Impacts of BWCs on Officer Activity: Directory of Outcomes
BWC TTA (2020)
The research base on the impact of police body-worn cameras (BWCs) has grown rapidly, and over time, the results have become increasingly mixed. This development poses two problems:
- It is difficult to keep track of the quickly growing evidence base.
- It is difficult to make sense of the sometimes competing findings across studies.
Moreover, studies can vary widely in terms of their methodological rigor. We have developed the Body-Worn Camera Outcome Directories to address these two problems. The Directories provide a comprehensive, up-to-date overview of the existing research by outcome (use of force, citizen complaints, officer activity). Importantly, each study’s entry has been approved by the primary researcher to ensure accuracy (when the primary researcher could not be reached, an independent reviewer was tasked with peer-reviewing the interpretation of the study’s findings).
Each directory is presented in two formats: A summary version and a detailed version. Both versions contain, for each study, the agency being evaluated, the agency’s state or country, the researchers conducting the study (with a link to the study), the year in which the study was published, an assessment of the study’s methodological rigor using the Maryland Scientific Methods Scale, and summaries of the study’s findings using visual indicators (green down-arrow, red up-arrow, or yellow dot). The detailed version of the directories also includes the percent change for between- and within-group comparisons and study sample size. More detailed instructions for interpreting the directories are included in each document.
Currently, directories for officer activity are available below, though additional outcomes are forthcoming. If you have any questions, please contact Dr. Michael White (firstname.lastname@example.org), Dr. Janne Gaub (email@example.com), or the BWC TTA Team (firstname.lastname@example.org).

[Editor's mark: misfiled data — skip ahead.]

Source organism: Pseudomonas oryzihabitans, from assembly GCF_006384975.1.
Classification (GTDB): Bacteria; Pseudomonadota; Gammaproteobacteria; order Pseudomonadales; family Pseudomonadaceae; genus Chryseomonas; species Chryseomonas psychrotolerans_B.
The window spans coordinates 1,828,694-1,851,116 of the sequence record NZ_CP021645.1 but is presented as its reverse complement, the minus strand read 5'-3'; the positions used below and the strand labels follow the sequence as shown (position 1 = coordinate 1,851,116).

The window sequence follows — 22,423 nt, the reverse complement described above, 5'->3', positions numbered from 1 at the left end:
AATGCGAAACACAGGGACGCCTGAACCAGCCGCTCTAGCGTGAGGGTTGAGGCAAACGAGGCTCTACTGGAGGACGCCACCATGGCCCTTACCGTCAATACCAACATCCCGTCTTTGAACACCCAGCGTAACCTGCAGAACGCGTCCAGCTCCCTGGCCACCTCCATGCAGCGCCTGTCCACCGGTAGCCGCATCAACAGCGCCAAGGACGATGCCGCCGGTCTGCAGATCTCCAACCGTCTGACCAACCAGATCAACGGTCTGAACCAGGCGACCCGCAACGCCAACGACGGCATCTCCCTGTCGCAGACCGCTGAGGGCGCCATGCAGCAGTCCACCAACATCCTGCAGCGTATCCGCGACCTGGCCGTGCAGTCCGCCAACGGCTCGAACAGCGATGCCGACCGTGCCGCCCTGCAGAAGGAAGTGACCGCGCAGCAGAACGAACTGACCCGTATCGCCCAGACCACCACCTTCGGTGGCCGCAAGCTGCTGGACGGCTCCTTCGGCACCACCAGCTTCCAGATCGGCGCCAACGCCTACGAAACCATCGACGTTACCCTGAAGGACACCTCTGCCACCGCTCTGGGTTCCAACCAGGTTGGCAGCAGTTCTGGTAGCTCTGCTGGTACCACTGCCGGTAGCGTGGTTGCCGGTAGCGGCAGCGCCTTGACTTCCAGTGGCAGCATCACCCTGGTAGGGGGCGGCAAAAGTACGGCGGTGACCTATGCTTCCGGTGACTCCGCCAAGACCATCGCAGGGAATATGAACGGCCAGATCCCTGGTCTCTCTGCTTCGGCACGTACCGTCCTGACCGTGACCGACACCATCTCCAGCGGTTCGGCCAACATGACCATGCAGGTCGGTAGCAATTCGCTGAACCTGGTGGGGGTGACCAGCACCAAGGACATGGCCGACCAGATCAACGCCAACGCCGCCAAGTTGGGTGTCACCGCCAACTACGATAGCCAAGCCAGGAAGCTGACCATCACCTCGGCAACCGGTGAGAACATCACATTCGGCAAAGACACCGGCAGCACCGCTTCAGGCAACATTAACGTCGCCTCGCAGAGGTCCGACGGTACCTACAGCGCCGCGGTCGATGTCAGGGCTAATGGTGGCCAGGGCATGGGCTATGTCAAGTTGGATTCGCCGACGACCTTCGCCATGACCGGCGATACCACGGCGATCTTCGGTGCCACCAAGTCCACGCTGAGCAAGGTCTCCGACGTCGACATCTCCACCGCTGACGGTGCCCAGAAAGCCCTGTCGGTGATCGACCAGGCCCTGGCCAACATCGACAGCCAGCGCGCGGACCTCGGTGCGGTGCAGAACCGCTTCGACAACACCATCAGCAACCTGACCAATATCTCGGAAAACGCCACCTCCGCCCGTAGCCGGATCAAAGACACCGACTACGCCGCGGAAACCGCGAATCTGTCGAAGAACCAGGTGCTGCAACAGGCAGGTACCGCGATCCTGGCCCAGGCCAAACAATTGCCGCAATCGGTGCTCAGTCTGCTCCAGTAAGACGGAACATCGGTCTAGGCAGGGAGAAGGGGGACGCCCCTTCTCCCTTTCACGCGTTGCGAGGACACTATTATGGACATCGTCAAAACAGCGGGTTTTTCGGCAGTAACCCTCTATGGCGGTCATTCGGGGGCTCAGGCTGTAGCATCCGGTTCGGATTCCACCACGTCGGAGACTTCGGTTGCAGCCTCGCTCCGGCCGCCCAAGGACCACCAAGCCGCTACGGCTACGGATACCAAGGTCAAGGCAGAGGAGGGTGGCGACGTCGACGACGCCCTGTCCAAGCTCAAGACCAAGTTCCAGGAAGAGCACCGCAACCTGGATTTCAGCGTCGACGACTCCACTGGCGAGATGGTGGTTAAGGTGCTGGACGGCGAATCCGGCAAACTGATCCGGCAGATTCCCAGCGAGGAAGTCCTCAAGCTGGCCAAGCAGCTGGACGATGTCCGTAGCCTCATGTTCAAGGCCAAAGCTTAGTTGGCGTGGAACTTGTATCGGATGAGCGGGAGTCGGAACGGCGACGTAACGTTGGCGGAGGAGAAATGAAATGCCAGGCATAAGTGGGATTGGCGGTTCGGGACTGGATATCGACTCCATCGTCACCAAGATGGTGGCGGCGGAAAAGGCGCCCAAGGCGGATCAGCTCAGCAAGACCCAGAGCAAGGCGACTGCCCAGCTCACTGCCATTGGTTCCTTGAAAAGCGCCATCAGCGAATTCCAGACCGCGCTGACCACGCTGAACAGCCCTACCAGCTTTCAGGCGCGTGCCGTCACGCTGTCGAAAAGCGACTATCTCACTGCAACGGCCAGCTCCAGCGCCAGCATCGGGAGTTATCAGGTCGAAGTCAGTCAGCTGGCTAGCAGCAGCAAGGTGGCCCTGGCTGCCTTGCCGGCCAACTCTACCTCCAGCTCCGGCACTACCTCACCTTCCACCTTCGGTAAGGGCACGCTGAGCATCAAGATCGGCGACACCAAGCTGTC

Summary of the Officer Activities BWC Outcome Directory (2/14/20)
The Officer Activity Directory provides information on 14 published studies or reports that examine the impact of BWCs on the prevalence of arrests, citations, and self-initiated activities. Twelve studies examine arrest, four examine citations, and eight examine self-initiated activities. It is unknown whether a change in any of the activity measures is positive or negative. Is an increase in arrests positive? Is a decrease in arrests positive? Neither is clear. Same with self-initiated activity. A decrease could indicate a form of de-policing as officers disengage. Or an increase could be received negatively by the community. The local context of the findings matters greatly. A few notable findings emerge:
- Eight of the 14 studies are randomized controlled trials (RCTs), displayed as Level 5 on the Maryland Scientific Methods Scale (MSMS). Two studies are Level 3 and just one is a Level 2. This finding highlights the robust methodological rigor of the rapidly growing body of research on BWCs.
- Six of the 12 studies showed no impact on arrest activity. Four studies report substantial or statistically significant increases in arrests, and two studies report the opposite (substantial or statistically significant decreases). The evidence examining the impact of BWCs on arrest activity is mixed.
- The findings related to citations are more definitive. Three of 4 studies reported substantial or statistically significant increases in citations following deployment of BWCs. One study reported a statistically significant decrease in citations. The evidence suggests that BWCs may lead to an increase in citations.
- Five of the eight studies found BWCs had no impact on self-initiated activity. Two studies showed an increase, and one showed a decrease. The evidence suggests that BWCs typically do not affect officer self-initiated activity.